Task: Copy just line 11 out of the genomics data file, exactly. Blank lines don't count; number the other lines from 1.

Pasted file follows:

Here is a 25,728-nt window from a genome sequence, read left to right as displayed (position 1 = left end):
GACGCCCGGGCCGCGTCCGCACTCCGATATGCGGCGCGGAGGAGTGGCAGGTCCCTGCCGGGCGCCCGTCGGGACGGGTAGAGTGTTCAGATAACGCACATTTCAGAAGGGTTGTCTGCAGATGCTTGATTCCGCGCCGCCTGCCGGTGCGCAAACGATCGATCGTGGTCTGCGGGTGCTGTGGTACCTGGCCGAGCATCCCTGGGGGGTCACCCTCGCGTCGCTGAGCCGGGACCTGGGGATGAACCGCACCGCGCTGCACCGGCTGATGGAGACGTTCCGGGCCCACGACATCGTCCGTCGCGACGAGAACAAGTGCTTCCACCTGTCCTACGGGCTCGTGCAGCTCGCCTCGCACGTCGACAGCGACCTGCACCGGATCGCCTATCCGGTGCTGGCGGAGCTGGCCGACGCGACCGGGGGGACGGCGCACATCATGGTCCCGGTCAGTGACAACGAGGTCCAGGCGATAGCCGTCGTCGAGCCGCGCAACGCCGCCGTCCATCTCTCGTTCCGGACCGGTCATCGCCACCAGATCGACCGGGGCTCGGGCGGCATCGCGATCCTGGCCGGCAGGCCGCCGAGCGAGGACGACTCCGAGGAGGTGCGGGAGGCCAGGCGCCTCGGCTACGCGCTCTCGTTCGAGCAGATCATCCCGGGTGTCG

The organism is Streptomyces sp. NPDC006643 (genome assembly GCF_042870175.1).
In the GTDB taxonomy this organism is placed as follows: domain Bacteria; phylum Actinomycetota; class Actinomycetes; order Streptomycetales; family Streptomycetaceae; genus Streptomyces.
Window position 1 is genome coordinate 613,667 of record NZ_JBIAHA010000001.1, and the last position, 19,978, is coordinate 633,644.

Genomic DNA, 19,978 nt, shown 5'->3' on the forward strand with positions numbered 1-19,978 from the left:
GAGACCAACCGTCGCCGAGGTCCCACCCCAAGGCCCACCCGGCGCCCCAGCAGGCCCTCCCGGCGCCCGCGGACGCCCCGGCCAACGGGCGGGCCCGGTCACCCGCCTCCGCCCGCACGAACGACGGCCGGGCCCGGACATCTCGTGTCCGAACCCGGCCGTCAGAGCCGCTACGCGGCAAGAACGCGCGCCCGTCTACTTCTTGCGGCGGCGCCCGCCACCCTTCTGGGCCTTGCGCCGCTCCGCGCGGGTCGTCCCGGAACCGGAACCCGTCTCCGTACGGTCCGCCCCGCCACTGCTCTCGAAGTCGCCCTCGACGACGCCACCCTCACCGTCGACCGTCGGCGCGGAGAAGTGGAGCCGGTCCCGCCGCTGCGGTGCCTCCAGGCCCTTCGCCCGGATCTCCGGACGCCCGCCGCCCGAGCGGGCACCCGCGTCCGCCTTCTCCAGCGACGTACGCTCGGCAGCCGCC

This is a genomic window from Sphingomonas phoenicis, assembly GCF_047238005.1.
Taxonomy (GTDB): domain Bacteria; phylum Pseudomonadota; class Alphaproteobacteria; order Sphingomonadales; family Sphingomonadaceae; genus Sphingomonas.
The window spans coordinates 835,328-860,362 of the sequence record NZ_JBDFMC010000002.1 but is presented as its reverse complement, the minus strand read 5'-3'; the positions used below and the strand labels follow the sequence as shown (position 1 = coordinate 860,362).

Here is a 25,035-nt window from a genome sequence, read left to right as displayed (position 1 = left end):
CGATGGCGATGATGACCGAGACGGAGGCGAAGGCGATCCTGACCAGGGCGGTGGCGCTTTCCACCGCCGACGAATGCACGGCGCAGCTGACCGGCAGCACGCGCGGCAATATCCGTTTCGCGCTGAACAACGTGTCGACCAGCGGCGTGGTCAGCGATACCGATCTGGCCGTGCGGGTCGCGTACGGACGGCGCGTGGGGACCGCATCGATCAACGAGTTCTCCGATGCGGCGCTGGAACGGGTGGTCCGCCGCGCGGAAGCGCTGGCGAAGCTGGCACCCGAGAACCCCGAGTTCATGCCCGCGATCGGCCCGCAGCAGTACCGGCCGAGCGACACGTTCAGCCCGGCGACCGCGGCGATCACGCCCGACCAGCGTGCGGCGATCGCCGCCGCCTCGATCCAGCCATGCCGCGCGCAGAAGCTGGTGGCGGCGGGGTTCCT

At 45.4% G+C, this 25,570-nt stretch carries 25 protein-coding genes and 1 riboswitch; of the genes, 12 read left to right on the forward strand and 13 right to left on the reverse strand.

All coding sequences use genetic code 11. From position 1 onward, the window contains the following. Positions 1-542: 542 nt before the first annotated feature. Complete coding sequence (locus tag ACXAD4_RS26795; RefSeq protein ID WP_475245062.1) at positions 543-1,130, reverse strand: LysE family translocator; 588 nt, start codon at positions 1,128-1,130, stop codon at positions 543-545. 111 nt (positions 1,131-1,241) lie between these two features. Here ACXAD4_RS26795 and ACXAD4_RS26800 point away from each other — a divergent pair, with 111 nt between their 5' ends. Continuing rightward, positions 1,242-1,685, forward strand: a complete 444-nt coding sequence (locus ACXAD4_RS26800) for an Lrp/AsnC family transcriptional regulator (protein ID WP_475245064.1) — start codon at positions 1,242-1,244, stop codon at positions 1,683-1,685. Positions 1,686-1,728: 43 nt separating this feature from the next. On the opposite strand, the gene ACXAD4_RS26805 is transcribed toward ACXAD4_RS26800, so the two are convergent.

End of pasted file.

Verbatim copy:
Here is a 25,035-nt window from a genome sequence, read left to right as displayed (position 1 = left end):